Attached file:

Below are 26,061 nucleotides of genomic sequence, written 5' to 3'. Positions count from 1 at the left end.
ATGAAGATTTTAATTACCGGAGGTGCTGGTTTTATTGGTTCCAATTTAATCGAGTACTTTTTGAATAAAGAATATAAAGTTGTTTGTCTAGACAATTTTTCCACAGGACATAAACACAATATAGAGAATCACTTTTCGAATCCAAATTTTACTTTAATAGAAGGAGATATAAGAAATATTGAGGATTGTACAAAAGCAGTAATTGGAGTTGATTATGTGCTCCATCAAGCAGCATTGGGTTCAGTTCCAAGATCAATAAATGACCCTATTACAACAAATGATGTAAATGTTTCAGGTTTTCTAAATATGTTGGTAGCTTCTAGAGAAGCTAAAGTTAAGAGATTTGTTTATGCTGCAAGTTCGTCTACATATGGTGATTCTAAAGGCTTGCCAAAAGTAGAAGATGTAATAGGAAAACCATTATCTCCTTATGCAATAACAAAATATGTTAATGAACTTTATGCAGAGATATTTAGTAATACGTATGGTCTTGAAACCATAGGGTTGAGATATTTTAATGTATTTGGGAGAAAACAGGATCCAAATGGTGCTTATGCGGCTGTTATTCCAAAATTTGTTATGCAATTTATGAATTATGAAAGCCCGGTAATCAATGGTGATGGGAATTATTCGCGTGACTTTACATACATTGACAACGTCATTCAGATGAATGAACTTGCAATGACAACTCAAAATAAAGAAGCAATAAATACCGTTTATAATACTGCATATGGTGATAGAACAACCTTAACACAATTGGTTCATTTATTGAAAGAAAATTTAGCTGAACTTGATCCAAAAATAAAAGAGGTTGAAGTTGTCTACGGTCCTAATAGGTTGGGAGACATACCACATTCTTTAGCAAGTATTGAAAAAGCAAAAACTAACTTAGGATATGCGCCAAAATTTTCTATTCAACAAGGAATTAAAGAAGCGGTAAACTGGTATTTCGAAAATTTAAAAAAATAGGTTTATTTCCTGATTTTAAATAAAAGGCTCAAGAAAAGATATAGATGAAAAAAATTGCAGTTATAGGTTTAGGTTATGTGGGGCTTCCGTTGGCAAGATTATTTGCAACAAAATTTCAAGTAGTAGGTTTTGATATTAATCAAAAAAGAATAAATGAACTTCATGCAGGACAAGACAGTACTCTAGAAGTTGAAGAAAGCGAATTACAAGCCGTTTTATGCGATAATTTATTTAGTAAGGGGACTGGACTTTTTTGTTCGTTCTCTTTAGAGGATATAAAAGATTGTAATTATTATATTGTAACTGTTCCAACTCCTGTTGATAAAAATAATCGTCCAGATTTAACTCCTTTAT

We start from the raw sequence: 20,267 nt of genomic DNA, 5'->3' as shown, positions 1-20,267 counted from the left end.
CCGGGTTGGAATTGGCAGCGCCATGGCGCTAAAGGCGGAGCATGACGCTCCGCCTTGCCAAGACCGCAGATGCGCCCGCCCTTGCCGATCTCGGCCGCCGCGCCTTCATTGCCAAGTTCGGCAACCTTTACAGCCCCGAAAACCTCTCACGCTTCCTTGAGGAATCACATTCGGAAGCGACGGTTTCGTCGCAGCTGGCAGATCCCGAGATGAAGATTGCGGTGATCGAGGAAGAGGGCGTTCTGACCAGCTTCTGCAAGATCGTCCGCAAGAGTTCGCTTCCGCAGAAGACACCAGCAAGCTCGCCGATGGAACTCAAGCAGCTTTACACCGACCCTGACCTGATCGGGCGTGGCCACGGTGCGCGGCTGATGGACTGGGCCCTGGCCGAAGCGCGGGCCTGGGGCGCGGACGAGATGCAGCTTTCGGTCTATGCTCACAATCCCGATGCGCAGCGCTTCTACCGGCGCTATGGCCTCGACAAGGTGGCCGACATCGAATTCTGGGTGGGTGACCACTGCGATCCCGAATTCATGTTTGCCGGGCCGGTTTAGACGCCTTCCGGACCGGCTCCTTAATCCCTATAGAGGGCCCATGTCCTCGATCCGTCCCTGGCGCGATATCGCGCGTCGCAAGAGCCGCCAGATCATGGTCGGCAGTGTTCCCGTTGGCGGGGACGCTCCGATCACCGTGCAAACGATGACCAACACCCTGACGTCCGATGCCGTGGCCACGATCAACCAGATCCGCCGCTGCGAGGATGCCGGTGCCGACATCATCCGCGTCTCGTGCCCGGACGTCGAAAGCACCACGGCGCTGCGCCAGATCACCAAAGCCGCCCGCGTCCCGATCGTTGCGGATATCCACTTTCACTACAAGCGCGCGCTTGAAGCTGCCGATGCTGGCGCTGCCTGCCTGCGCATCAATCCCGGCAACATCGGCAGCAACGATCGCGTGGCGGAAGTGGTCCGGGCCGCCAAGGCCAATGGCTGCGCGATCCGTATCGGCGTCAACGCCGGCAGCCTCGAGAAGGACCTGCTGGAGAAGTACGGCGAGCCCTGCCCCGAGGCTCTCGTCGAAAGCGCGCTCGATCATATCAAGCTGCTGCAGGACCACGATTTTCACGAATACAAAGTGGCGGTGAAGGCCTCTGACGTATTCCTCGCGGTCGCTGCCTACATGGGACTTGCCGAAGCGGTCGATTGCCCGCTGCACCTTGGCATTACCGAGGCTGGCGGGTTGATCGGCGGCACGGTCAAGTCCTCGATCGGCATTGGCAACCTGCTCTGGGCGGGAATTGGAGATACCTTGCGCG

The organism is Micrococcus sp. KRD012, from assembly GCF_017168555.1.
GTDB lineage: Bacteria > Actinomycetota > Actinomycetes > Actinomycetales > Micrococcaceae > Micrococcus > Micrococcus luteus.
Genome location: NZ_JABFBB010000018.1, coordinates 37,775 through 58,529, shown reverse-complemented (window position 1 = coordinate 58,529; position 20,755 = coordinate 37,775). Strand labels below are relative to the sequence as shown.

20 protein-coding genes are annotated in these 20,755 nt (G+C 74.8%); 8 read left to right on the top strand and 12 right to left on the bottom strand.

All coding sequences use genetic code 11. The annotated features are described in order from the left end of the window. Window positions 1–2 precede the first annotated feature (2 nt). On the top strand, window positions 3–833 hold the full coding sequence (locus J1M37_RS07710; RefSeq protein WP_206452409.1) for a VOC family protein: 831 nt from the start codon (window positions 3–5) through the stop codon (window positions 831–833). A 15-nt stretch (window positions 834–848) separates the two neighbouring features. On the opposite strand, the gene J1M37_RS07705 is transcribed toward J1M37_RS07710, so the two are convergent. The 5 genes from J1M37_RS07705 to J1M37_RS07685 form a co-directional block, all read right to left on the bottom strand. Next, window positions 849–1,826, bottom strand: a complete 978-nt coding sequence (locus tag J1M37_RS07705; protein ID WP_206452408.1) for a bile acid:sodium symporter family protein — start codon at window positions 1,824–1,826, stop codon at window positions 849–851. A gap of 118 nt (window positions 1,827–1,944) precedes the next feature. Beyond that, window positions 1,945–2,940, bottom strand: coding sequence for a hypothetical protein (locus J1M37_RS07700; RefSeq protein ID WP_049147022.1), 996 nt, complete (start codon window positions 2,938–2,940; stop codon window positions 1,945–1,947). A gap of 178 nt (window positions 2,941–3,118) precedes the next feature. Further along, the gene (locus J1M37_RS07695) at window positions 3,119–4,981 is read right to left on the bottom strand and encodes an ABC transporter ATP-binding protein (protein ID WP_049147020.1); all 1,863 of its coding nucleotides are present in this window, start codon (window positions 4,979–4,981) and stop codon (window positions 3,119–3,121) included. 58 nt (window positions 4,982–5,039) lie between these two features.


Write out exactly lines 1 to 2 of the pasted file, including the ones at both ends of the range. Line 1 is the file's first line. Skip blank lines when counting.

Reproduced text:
Below are 26,061 nucleotides of genomic sequence, written 5' to 3'. Positions count from 1 at the left end.
ATGAAGATTTTAATTACCGGAGGTGCTGGTTTTATTGGTTCCAATTTAATCGAGTACTTTTTGAATAAAGAATATAAAGTTGTTTGTCTAGACAATTTTTCCACAGGACATAAACACAATATAGAGAATCACTTTTCGAATCCAAATTTTACTTTAATAGAAGGAGATATAAGAAATATTGAGGATTGTACAAAAGCAGTAATTGGAGTTGATTATGTGCTCCATCAAGCAGCATTGGGTTCAGTTCCAAGATCAATAAATGACCCTATTACAACAAATGATGTAAATGTTTCAGGTTTTCTAAATATGTTGGTAGCTTCTAGAGAAGCTAAAGTTAAGAGATTTGTTTATGCTGCAAGTTCGTCTACATATGGTGATTCTAAAGGCTTGCCAAAAGTAGAAGATGTAATAGGAAAACCATTATCTCCTTATGCAATAACAAAATATGTTAATGAACTTTATGCAGAGATATTTAGTAATACGTATGGTCTTGAAACCATAGGGTTGAGATATTTTAATGTATTTGGGAGAAAACAGGATCCAAATGGTGCTTATGCGGCTGTTATTCCAAAATTTGTTATGCAATTTATGAATTATGAAAGCCCGGTAATCAATGGTGATGGGAATTATTCGCGTGACTTTACATACATTGACAACGTCATTCAGATGAATGAACTTGCAATGACAACTCAAAATAAAGAAGCAATAAATACCGTTTATAATACTGCATATGGTGATAGAACAACCTTAACACAATTGGTTCATTTATTGAAAGAAAATTTAGCTGAACTTGATCCAAAAATAAAAGAGGTTGAAGTTGTCTACGGTCCTAATAGGTTGGGAGACATACCACATTCTTTAGCAAGTATTGAAAAAGCAAAAACTAACTTAGGATATGCGCCAAAATTTTCTATTCAACAAGGAATTAAAGAAGCGGTAAACTGGTATTTCGAAAATTTAAAAAAATAGGTTTATTTCCTGATTTTAAATAAAAGGCTCAAGAAAAGATATAGATGAAAAAAATTGCAGTTATAGGTTTAGGTTATGTGGGGCTTCCGTTGGCAAGATTATTTGCAACAAAATTTCAAGTAGTAGGTTTTGATATTAATCAAAAAAGAATAAATGAACTTCATGCAGGACAAGACAGTACTCTAGAAGTTGAAGAAAGCGAATTACAAGCCGTTTTATGCGATAATTTATTTAGTAAGGGGACTGGACTTTTTTGTTCGTTCTCTTTAGAGGATATAAAAGATTGTAATTATTATATTGTAACTGTTCCAACTCCTGTTGATAAAAATAATCGTCCAGATTTAACTCCTTTAT